Journalist: Journalism Career Education Summary
Journalists play a vital social role, conveying news and opinions on topics ranging from politics to celebrities. The education process for a career in journalism could begin with enhancing English skills in secondary school and may continue through a master's degree program in journalism.
Education Summary for a Career in Journalism
Foundational Courses in High School
High school students considering a career as a journalist can prepare for college by taking as many advanced English courses as possible. Aside from providing students with a stepping stone for a career in writing and reporting, advanced placement (AP) English courses may transfer as college credits, giving students an added edge in undergraduate school. Additionally, students can explore options in journalism by writing for their school newspaper or working with their school's news broadcasting program.
Bachelor's Degree in Journalism
Journalism programs teach the principles and techniques of writing, editing and reporting. Students are taught to analyze media topics and write clearly about them. To build research skills, they could be required to investigate topics in foreign affairs and prepare scripts for news shows. Writing courses could allow them to experiment with feature writing for magazines or newspapers. Students could also seek journalism internship opportunities to gain practical experience within the industry.
Not all schools offer undergraduate degrees in journalism. Other relevant majors for students interested in becoming a journalist include English and communications. Like programs in journalism, bachelor's degree programs in English and communications emphasize research and writing. Courses in these programs help students develop the abilities to present facts and argue points. Students could also explore various written techniques to convey message and tone.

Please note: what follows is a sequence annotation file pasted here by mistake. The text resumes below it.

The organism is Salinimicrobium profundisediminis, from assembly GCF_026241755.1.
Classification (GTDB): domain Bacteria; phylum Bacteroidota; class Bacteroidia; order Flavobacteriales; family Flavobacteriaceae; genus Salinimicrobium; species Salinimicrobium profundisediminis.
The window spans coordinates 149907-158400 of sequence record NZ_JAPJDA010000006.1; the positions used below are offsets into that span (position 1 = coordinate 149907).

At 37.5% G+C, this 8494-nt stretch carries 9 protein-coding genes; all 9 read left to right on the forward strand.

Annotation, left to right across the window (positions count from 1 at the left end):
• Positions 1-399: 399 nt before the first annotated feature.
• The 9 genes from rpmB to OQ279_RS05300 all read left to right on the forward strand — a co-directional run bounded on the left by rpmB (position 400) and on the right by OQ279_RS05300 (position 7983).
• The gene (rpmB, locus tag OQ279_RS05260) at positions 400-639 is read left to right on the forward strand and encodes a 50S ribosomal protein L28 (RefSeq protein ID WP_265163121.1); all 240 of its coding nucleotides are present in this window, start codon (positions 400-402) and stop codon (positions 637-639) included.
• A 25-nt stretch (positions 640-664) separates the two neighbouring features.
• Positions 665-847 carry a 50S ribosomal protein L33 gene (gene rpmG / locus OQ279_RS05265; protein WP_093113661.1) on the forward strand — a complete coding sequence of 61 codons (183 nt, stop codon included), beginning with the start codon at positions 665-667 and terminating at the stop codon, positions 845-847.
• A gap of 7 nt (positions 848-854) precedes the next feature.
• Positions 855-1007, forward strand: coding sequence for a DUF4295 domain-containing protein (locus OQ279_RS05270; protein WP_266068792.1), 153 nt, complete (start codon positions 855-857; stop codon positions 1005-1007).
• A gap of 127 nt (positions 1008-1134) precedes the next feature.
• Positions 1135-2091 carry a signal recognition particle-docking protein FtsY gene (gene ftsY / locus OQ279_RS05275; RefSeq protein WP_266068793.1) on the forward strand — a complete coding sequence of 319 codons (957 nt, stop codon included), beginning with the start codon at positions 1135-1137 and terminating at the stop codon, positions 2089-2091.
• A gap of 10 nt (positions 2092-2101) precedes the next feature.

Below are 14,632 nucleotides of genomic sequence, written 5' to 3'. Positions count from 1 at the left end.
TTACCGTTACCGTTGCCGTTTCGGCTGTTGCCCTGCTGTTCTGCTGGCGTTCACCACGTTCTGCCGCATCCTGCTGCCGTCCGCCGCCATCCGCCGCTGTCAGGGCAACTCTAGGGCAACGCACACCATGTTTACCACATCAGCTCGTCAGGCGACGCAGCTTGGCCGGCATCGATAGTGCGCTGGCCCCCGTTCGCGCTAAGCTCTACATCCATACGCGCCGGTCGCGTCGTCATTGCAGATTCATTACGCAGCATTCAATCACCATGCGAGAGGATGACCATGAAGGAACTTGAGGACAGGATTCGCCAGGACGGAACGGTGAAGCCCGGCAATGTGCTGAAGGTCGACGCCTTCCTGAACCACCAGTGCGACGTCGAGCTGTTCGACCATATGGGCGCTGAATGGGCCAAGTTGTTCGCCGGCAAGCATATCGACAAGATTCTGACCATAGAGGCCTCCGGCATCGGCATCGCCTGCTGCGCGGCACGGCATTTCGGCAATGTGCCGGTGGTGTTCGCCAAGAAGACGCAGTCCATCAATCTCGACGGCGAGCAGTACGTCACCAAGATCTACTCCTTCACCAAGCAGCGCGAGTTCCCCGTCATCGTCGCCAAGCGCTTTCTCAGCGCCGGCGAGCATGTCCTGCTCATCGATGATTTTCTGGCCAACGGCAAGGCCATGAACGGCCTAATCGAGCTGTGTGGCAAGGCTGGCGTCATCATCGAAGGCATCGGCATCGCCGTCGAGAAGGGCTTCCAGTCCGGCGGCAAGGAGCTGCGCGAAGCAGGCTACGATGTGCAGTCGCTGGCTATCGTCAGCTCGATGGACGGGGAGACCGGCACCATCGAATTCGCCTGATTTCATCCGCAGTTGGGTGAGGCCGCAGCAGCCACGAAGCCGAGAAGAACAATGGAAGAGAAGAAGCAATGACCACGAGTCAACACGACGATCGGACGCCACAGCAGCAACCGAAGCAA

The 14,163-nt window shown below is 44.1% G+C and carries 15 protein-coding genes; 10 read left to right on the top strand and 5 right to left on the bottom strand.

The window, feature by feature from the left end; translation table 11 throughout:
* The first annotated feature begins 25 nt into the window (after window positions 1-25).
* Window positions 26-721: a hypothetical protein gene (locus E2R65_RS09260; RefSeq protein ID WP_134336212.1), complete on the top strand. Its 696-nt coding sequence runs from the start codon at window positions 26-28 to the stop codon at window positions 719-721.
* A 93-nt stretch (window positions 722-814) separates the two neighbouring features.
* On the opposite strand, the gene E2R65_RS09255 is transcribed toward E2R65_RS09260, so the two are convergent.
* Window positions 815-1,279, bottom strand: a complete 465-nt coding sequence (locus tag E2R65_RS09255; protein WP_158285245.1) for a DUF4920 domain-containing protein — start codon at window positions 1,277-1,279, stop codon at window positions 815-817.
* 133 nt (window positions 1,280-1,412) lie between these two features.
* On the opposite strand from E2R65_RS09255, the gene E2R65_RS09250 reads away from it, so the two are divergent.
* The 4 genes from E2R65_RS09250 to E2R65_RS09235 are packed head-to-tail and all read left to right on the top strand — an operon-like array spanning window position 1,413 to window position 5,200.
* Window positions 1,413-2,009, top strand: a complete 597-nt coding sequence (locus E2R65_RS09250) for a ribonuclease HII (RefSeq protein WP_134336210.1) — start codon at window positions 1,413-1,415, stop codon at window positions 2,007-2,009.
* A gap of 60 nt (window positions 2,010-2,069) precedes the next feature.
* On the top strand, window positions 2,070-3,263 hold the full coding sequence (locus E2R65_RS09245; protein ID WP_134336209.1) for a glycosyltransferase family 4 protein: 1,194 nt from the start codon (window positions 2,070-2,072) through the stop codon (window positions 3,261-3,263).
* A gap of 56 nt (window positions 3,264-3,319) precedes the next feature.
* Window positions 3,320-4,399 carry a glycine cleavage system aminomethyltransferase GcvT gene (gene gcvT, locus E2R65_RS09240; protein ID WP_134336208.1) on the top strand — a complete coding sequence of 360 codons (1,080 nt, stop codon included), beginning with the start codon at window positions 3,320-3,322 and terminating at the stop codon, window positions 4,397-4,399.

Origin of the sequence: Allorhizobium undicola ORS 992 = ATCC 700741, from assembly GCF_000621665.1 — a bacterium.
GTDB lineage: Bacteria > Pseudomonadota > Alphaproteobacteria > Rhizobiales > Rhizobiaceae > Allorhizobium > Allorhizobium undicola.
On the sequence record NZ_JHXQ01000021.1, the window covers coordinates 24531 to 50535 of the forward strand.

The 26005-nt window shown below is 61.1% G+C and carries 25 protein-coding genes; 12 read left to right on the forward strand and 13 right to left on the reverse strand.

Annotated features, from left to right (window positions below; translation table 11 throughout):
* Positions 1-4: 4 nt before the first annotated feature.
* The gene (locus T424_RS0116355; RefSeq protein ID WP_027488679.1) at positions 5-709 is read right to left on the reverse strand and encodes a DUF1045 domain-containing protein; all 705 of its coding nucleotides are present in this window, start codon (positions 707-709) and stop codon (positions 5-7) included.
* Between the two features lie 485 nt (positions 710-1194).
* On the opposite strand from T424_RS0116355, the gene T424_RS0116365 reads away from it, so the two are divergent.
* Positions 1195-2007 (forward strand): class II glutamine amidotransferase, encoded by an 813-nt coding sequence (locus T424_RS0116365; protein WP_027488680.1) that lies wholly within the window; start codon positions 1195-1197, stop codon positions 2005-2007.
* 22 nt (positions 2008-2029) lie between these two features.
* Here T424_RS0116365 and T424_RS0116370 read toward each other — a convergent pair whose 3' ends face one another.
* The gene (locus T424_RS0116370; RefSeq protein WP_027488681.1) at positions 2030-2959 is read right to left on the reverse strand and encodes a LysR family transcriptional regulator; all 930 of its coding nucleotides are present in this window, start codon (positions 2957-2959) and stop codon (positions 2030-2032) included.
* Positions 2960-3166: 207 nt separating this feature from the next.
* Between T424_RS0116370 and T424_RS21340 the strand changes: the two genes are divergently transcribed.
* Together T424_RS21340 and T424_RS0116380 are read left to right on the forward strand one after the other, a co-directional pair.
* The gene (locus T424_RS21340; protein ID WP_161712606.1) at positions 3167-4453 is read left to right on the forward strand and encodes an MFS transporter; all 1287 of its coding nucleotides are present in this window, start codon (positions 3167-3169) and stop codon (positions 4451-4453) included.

College graduates wishing to advance their knowledge in journalism or specialize in a journalistic field, like multimedia journalism, may consider a graduate certificate or master's degree program. Program requirements vary, but often include 2-4 semesters of coursework that cover various topics, from research methods to blogging. Students can choose to study specializations, such as broadcast or investigative journalism, which delve into topics like news program production or technology in journalism.
Employment Outlook and Salary Information
The U.S. Bureau of Labor Statistics (BLS) anticipated that overall employment of journalists (including reporters, correspondents and broadcast news analysts) would shrink 13% during the 2012-2022 decade. Decreasing numbers of television viewers and newspaper readers are the primary reason for this decline in jobs. The median annual salary of reporters and correspondents was $35,600 in May 2013, according to the BLS.
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